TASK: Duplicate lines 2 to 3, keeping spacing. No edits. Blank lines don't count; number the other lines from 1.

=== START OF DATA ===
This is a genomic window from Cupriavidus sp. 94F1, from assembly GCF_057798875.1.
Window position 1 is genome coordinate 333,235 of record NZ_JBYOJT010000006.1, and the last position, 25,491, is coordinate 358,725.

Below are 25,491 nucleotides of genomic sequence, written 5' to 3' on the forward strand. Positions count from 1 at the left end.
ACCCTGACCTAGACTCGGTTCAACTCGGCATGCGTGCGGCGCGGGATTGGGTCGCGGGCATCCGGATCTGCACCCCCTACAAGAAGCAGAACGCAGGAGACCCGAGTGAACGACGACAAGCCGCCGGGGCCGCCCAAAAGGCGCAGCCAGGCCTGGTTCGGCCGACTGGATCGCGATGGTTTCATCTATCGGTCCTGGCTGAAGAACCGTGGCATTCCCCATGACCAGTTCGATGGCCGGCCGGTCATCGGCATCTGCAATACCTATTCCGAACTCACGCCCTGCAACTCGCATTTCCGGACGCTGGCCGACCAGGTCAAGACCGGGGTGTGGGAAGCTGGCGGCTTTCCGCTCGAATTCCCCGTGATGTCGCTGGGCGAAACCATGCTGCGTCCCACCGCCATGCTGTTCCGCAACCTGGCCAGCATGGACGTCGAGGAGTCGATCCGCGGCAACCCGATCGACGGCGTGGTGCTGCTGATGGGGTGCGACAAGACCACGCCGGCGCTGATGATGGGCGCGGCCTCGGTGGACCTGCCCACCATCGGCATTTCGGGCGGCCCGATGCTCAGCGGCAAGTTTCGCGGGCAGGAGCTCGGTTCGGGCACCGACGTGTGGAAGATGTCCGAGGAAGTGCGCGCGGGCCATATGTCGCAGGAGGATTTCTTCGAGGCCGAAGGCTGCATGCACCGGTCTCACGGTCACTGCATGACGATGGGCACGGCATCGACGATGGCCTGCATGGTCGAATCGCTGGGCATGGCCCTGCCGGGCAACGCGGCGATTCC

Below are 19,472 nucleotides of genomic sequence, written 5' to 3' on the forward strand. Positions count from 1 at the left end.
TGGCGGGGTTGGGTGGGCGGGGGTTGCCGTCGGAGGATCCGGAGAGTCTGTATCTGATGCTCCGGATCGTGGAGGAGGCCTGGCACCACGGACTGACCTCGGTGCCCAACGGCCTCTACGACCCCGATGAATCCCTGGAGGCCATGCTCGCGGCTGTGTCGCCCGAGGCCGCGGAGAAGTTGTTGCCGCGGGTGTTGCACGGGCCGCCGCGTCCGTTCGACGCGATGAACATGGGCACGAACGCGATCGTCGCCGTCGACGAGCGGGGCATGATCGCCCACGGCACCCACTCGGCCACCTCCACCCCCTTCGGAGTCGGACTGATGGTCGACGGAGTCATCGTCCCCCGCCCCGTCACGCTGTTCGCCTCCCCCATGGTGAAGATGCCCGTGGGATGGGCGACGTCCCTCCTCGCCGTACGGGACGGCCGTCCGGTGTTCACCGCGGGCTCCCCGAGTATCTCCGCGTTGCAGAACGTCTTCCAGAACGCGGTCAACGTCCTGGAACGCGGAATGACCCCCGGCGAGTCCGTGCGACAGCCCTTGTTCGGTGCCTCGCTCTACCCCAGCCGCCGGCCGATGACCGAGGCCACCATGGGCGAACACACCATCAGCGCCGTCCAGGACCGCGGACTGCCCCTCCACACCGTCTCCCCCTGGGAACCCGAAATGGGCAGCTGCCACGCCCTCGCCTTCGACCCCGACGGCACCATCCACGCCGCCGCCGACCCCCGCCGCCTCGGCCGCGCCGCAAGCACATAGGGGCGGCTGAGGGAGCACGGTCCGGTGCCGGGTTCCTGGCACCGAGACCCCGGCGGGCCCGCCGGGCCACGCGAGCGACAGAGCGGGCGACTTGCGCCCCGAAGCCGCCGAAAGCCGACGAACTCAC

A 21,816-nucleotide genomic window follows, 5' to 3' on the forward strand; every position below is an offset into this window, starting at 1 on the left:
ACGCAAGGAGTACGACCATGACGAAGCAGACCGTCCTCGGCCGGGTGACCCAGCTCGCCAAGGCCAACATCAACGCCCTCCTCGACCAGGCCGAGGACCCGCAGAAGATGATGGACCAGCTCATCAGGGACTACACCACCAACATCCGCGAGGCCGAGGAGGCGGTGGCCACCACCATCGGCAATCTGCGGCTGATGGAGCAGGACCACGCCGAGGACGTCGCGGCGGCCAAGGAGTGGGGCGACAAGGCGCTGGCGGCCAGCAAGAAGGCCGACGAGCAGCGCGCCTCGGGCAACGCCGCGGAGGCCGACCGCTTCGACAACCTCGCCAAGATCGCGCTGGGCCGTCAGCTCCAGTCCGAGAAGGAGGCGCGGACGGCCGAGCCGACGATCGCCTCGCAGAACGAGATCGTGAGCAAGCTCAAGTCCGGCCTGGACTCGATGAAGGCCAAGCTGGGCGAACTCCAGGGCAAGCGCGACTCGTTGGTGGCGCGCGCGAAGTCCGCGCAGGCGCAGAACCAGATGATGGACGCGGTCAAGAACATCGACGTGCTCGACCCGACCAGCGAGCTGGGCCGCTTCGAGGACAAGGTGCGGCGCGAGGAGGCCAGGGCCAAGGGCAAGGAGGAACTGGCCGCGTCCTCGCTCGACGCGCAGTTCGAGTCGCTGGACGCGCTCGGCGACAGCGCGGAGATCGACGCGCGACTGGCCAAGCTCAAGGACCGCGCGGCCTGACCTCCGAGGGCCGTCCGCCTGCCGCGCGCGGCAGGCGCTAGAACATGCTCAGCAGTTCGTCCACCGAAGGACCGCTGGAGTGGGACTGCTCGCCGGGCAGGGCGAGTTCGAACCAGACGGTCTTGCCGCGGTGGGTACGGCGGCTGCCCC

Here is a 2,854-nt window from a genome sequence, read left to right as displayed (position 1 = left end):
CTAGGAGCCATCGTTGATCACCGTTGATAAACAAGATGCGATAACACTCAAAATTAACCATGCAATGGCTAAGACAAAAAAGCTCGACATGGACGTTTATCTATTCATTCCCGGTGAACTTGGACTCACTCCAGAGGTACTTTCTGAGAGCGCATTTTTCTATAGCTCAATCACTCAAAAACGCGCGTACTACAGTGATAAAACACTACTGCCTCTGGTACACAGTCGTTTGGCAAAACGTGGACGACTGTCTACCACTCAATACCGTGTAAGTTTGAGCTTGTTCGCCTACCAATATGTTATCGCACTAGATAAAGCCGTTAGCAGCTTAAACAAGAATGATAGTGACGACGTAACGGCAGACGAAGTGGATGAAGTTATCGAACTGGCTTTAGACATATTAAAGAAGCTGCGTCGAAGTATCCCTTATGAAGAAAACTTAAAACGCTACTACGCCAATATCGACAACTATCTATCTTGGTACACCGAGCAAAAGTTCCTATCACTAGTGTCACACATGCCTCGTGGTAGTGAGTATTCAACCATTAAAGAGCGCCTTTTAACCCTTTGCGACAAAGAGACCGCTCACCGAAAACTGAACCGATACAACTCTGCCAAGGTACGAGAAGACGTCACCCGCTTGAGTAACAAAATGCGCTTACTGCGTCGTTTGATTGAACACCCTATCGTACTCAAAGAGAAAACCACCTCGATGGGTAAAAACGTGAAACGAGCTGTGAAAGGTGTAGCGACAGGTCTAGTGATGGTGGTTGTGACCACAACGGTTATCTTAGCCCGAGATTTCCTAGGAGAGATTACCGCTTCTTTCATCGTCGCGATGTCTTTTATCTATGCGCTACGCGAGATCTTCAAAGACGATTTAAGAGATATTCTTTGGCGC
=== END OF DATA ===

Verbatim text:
Window position 1 is genome coordinate 333,235 of record NZ_JBYOJT010000006.1, and the last position, 25,491, is coordinate 358,725.

Below are 25,491 nucleotides of genomic sequence, written 5' to 3' on the forward strand. Positions count from 1 at the left end.